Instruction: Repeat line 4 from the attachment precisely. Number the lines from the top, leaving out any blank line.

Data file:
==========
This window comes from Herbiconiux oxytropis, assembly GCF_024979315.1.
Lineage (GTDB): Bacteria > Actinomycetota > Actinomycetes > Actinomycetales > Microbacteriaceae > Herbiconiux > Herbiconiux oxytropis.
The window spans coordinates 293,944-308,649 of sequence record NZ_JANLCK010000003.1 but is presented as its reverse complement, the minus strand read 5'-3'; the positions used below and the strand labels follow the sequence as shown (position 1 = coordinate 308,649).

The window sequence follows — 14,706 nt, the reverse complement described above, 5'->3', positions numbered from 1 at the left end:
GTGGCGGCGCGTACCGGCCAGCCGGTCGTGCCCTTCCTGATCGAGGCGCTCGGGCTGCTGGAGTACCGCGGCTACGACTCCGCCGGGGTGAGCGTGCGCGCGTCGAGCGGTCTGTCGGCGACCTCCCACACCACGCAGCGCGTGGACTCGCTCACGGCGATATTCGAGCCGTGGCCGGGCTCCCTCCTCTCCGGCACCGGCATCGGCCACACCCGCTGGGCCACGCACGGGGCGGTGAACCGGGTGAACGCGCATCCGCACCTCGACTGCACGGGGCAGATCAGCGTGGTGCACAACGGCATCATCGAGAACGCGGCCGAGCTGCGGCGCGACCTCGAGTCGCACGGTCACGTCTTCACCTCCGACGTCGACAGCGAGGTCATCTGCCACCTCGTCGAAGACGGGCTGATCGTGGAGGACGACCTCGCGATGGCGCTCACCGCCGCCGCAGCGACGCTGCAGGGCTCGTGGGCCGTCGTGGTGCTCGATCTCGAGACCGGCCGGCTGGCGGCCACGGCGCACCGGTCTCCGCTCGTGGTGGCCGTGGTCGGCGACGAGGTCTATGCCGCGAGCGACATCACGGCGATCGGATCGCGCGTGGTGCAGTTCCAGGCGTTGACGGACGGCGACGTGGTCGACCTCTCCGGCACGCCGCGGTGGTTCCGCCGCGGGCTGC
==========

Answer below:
The window sequence follows — 14,706 nt, the reverse complement described above, 5'->3', positions numbered from 1 at the left end: